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Friday, July 10, 2015

Weight Loss Research: Science behind emotional eating ♦ Heightened ability to imagine odors linked to higher body weight ♦ Medication could improve gastric bypass results

Initial weight loss could predict long-term success New research using data from the reputable Look AHEAD study suggests doctors may want to look at results from a patient’s first two months of intensive lifestyle intervention (ILI) to help predict his or her long-term success. These secondary analyses examined the association between initial weight loss (first two months of treatment) and long-term weight loss (eight years after initial treatment).
Medication could improve gastric bypass results New findings about the mechanisms involved -- or not involved -- in the effects of the most common form of bariatric surgery suggest that combining surgery with a specific type of medication could augment the benefits of the procedure.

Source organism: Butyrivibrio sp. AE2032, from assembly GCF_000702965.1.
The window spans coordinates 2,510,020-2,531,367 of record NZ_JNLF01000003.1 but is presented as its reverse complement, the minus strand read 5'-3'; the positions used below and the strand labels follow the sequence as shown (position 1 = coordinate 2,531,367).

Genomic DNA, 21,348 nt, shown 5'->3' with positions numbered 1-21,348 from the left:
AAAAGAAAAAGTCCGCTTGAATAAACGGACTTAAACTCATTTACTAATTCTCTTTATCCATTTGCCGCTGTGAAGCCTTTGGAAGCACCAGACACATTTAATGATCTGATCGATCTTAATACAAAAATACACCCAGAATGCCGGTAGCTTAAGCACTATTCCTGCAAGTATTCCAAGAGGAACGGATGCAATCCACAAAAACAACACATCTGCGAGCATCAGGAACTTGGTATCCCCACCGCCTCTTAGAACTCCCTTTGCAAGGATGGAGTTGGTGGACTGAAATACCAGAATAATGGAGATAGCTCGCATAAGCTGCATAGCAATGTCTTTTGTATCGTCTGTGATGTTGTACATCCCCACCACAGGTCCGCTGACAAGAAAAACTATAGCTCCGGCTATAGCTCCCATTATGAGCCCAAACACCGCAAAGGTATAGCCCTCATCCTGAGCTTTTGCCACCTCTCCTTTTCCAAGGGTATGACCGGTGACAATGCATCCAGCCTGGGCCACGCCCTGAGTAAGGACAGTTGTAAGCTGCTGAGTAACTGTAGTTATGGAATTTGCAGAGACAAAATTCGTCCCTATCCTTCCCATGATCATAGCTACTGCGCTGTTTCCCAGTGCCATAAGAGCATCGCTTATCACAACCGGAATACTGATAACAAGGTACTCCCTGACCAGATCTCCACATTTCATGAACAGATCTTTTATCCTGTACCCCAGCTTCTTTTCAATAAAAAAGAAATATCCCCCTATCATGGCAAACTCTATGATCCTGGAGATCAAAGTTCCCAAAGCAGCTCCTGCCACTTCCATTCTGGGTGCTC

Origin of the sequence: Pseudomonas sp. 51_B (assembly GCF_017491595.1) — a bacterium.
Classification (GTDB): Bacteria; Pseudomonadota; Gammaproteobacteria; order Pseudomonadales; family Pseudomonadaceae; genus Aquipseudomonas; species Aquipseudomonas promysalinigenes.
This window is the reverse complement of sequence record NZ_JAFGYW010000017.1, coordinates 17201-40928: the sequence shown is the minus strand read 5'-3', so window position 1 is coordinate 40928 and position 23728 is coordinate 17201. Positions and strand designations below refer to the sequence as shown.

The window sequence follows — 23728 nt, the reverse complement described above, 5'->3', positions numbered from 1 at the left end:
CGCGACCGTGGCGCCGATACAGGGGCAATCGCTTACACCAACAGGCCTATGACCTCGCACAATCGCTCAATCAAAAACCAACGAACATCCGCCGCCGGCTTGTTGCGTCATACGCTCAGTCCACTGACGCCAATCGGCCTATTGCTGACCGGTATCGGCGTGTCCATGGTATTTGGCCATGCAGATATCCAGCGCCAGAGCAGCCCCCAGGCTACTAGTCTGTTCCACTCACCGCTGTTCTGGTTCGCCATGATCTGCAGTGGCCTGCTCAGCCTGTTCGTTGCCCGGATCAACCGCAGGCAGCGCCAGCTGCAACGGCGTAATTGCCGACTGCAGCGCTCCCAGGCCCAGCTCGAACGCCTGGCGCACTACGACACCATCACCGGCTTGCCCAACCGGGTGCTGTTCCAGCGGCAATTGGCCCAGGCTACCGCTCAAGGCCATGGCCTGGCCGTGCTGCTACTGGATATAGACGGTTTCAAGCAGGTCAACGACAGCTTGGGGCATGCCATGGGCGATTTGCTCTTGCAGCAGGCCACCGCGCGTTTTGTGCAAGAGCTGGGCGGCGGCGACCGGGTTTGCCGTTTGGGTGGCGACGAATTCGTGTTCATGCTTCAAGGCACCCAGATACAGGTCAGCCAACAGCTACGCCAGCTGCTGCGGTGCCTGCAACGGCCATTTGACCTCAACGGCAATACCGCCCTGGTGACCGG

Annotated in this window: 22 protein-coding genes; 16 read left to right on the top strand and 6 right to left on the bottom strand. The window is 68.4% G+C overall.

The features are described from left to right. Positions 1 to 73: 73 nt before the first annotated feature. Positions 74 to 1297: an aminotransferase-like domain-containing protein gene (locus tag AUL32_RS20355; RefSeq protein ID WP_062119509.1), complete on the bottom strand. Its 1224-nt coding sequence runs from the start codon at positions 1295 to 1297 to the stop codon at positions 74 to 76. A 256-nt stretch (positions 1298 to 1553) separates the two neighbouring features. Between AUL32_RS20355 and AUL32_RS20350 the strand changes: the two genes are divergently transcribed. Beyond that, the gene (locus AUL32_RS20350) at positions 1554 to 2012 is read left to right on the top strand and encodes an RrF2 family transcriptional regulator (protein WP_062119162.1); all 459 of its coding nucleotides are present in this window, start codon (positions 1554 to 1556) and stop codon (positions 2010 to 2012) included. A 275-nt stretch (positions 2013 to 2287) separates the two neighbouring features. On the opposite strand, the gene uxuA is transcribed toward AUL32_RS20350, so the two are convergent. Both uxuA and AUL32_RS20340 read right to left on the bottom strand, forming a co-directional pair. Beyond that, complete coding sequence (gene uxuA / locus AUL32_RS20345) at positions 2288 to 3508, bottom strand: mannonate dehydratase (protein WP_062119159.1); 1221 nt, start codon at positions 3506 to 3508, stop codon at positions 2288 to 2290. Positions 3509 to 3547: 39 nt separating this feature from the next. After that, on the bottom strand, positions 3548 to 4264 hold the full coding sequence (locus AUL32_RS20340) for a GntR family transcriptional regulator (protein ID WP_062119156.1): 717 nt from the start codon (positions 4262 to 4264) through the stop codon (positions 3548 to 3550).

Heightened ability to imagine odors linked to higher body weight Researchers have revealed that the ability to vividly imagine the smell of popcorn, freshly baked cookies and even non-food odors is greater in obese adults.
Is defeat sweeter than victory? Researchers reveal the science behind emotional eating Research by food scientists reveals how a person's emotional state -- particularly in the competitive, wide world of sports -- affects the perception of taste. In particular, people in negative emotional states tend to crave sweets more than those in a positive frame of mind.

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